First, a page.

Hello from 'Catch a Wave' central
Hi: I'm Peter, the guy who wrote the new book, "Catch A Wave: The Rise, Fall and Redemption of the Beach Boys' Brian Wilson", newly published by Rodale and available wherever fine books, and others, are sold.
Michael invited me to check in here on his PS blog and add a thought or two, so here I am. I'll put up a few things in the next little while, much of it drawn from the text of 'CAW.' Which is where we begin today, with a brief extract from the fifth chapter, which recounts the beginnings of the collaboration between Brian and Tony Asher, and something of their creative process.
Much more of the same story -- along with the whole Brian Wilson story, music criticism and cultural analysis -- fills the rest of "Catch A Wave," of which more (reviews! pics! authorial musings!) at peteramescarlin.com.
Oh, and if it turns out that you're an Angeleno, or at least will be among them on Aug 17, I'll be reading from the book at Book Soup on Sunset Blvd at 7 pm that evening.
So here we go....return with me now to the fall of 1965....
BRIAN WENT BACK to his piano, where he could disappear into himself and transform his anxieties and inspiration into music that went beyond anything he’d ever done before. Beyond anything anyone had ever done before. Emotional music; religious music, even. "It all starts with religion," he said in one 1966 interview that went on to connect his sense of faith with the way he could transform his feelings into beautiful sounds. "A lot of the songs are the results of emotional experiences, sadness and pain¼I find it possible to spill melodies, beautiful melodies, in moments of great despair. This is one of the wonderful things about this art form."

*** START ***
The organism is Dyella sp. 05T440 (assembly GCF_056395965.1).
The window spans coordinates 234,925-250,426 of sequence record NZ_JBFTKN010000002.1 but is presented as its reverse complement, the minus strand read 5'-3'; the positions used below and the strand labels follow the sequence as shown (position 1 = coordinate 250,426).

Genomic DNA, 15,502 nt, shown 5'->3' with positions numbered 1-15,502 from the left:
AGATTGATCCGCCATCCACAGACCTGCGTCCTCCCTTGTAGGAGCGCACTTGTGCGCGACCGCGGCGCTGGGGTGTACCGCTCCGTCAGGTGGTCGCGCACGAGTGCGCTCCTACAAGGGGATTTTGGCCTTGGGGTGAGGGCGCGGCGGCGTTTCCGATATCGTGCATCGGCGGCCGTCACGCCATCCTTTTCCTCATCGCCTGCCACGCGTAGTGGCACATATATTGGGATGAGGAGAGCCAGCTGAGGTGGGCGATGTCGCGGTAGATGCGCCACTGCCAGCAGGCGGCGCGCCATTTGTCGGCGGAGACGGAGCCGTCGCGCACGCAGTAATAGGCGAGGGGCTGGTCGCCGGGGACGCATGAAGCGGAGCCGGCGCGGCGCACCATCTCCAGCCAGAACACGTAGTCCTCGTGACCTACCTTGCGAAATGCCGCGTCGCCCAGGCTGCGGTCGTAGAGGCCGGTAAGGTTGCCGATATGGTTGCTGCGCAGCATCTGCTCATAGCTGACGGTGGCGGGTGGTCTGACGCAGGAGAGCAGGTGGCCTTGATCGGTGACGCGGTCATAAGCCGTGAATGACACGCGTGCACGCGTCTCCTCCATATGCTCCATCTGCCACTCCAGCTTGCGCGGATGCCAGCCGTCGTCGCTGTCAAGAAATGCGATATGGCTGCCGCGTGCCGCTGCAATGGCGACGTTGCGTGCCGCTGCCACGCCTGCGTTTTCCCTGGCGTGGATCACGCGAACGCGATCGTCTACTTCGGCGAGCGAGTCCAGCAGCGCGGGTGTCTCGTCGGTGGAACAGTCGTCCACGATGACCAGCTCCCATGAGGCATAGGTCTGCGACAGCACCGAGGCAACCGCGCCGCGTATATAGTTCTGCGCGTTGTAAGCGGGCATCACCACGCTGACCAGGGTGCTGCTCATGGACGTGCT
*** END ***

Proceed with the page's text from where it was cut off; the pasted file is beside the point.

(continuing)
But if Brian had one weakness as a songwriter, he felt, it was expressing his feelings verbally. And though his songs almost always revolved around his feelings and ideas, he most often depended upon collaborators to transform his simply-stated notions into lyrics. Better yet, Brian’s collaborators served as a sounding board, not just for his musical ideas, but for all the other whims and fancies that caromed through his mind. And the more he began to think about this new album, the more Brian understood that he would need a new partner to help write the new songs. Someone who was articulate and sensitive, who had nothing to do with his family, or any previous Beach Boys record. Talking one day with Loren Schwartz, Brian was reminded of Tony Asher, a youngish advertising executive he’d seen at the evening parties in his friend’s Hollywood apartment. Interestingly, Asher – who wrote jingles for the Carson-Scott advertising agency, and often recorded them at Western Recorders – had actually introduced Brian to Loren back in January, 1963.
"He was my best friend at Santa Monica High School," Schwartz says. "His mother was Laura LaPlante, a famous silent film actress, and his dad, Irving Asher, was a big movie executive. They lived in a big mansion on Maple Drive, with a real English butler. He played good piano, was a student of modern jazz and arranging and was very clever with words." Indeed, Asher was an urbane, well-to-do bachelor who was well-read and preferred jazz to rock. But if Asher didn’t buy rock records for his collection, he listened to it on the radio and had long since come to appreciate the complexity and power of the Beach Boys’ singles. "When a new song of theirs came on the radio, I’d think: Goddammit, they did it again!" Asher recalls. "I had great respect and admiration for them and for Brian, but I didn’t own any of their albums. I was buying Bill Evans albums."
Perhaps that’s why Brian – who often made his most important decisions based on gut reactions – knew that Asher was exactly the guy he was looking for. He called him at the office one day in December, 1965, explaining that he had an album to make, and needed a new sound for the lyrics. "He said, ‘I want this to be completely different. I don’t want to write with anyone I’ve written with before,’" Asher remembers. Once Asher was confident the voice on the other end was indeed the head Beach Boy and not a friend prank calling him from down the hall, he accepted the collaboration offer on the spot. Securing a three week leave of absence from his bosses at Carson-Scott, Asher packed up some yellow legal pads and pencils and drove up to Brian’s house in Beverly Hills to begin his unexpected, exciting task.